Ryerson embraces the classics with Martin Chuzzlewit

At first glance, it’s understandable why you might be scared to see Ryerson’s third-year theatre class production of Martin Chuzzlewit. The story comes from Victorian mastermind Charles Dickens. It’s a period piece, meaning hoop skirts, top hats and fast-tongued banter that can fly over your head. It’s a whopping three-hours long– an even more alarming feat to take in after realizing the seats you’ll be tucked into are hard, plastic and back-breaking.

But once you’re settled in, there are countless more reasons to stay and enjoy the fun.

Adapted for the stage by playwright/director Michael Hollingsworth, it’s a love story between a young man, Martin Chuzzlewit Jr. and a young woman, Mary Graham. It’s a story about greedy, selfish and slightly insane relatives, something we can all agree to understand to some extent. But mostly it’s a story about realizing the worth of love over money, a concept Martin Chuzzlewit Sr. comes to acknowledge by the play’s end. There’s a couple songs, some dance numbers, and a great amount of dark comedy well-delivered by pretty much every actor that graces the small stage at some point.

Specifically for The Classics production, the traditional 1237-seat Ryerson theatre is transformed into an intimate 110-seated stage setting, getting viewers up-close and personal with the actors. Often times you’d think it was the person to your left hocking the loudest loogie you’ve ever heard, when it was simply an actor slipping onto the stage as part of their performance.

The environment also allows spectators to truly take in some of the play’s aesthetic standouts, such as the almost mind-blowing make up effects done to transform early 20-year-olds into old men and women with precision.  It was almost hard to believe third-year student Stephen Lotimer was underneath the Martin Sr. getup as he hobbled and coughed his way around the stage, or Mitchell Janiak, who we’d later see hammer his way through a hoedown as the Spoonman in a backwoods band, was earlier underneath the lines and wrinkles of Anthony Chuzzlewit.

Much of the fun of the performances simply came from the constant changes in roles. The second act saw a few main character changes, such as the role of Martin Jr. switching from Dylan Evans to Kaleb Horn. Both commanded the stage in different ways while bringing something new to the character, with Horn portraying a more vulnerable and worn Chuzzlewit after three hours worth of turmoil.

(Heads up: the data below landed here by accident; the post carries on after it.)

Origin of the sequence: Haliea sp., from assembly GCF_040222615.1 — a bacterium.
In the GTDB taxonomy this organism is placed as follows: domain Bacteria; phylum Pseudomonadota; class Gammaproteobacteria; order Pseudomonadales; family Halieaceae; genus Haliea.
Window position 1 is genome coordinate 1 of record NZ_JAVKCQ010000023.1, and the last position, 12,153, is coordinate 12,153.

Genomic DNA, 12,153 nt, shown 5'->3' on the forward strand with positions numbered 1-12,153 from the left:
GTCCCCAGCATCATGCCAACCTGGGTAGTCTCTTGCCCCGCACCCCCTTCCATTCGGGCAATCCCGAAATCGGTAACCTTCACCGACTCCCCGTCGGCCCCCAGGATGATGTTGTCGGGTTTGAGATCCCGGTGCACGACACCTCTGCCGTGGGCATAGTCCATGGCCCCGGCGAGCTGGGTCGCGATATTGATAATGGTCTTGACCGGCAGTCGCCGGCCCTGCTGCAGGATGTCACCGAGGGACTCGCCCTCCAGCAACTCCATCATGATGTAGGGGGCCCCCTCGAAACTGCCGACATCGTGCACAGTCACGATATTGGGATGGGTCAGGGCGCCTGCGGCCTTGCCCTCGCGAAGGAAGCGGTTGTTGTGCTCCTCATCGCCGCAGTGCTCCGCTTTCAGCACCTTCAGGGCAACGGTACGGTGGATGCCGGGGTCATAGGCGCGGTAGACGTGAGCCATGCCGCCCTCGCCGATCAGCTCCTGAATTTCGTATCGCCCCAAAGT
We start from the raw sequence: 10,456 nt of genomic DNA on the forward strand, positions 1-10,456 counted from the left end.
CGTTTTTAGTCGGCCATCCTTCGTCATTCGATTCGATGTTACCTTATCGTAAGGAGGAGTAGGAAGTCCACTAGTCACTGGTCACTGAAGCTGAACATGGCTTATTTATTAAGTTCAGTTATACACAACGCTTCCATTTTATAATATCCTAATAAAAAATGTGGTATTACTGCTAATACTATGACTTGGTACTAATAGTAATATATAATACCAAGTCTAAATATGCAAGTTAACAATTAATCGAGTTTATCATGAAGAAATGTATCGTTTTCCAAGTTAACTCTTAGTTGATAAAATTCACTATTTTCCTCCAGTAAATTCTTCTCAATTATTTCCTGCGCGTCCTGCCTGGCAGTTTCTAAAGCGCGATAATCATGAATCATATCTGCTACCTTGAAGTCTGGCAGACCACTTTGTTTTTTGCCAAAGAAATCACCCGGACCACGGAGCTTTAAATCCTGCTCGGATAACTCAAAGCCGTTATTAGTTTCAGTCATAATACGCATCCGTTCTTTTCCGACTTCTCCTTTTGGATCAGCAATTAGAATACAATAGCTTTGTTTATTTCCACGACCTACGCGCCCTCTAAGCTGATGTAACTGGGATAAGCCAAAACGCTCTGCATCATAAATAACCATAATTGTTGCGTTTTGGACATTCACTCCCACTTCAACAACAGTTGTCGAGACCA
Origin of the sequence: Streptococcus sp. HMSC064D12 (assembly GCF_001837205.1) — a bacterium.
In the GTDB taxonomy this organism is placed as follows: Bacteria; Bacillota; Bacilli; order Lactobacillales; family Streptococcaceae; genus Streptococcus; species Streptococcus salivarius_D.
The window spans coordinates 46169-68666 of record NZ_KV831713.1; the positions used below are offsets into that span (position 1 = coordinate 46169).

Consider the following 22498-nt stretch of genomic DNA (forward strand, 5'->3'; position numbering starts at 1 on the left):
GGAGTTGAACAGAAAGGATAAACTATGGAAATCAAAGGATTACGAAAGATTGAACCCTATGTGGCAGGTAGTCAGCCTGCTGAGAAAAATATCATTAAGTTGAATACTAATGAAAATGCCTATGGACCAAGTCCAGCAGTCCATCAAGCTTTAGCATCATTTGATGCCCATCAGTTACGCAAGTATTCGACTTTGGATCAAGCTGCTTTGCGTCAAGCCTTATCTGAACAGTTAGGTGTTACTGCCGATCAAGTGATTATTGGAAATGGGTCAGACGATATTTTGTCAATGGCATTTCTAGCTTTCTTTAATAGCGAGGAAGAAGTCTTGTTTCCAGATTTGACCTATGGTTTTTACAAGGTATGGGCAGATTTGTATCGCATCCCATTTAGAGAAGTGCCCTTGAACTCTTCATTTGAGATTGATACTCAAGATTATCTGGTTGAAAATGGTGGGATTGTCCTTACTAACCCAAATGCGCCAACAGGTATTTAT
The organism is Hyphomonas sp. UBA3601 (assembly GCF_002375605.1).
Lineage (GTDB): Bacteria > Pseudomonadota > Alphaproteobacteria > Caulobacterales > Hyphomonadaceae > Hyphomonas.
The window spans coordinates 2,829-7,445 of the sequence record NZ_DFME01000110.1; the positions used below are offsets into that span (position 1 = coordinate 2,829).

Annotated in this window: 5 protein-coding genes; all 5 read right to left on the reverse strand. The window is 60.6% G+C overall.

Even some of the brief role changes added to the surprising abundance of comedy within the production. In one of the most fun scenes of the play, Martin Jr. and companion Mark (Kevin Forster) are forced into entertaining the hillbilly citizens of a town in the United States in which the duo travel to, where each of the actors has quickly transformed into white-bearded, toothless county bumpkins that yell, scream, fawn and overall showcase the type of talent on hand within the third year class. A special shout out is deserved for the hillbilly band of Janiak, James Karfilis and their violin player, who provided subtle but perfect body language to amplify the absurdity of the situation.

As it was opening night, there were naturally a few hiccups that will be undoubtedly ironed, or in the case of a few noticeably dusty garments, cleaned out throughout the play’s six-day run. And none of the subtle musical cue errors or a small line flub took anything away from the audience’s overall immersement into the production.

Director Cynthia Asphberger has managed to lead the third-year students in total transformation back to the Victorian era, making us laugh, feel for and understand Martin Chuzzlewit and his dastardly family. If this is what they can pull together for third year, we’re in for quite a production from the class next year.

The Classics: Martin Chuzzlewit is on from Feb. 7-13 at 8 p.m. ET.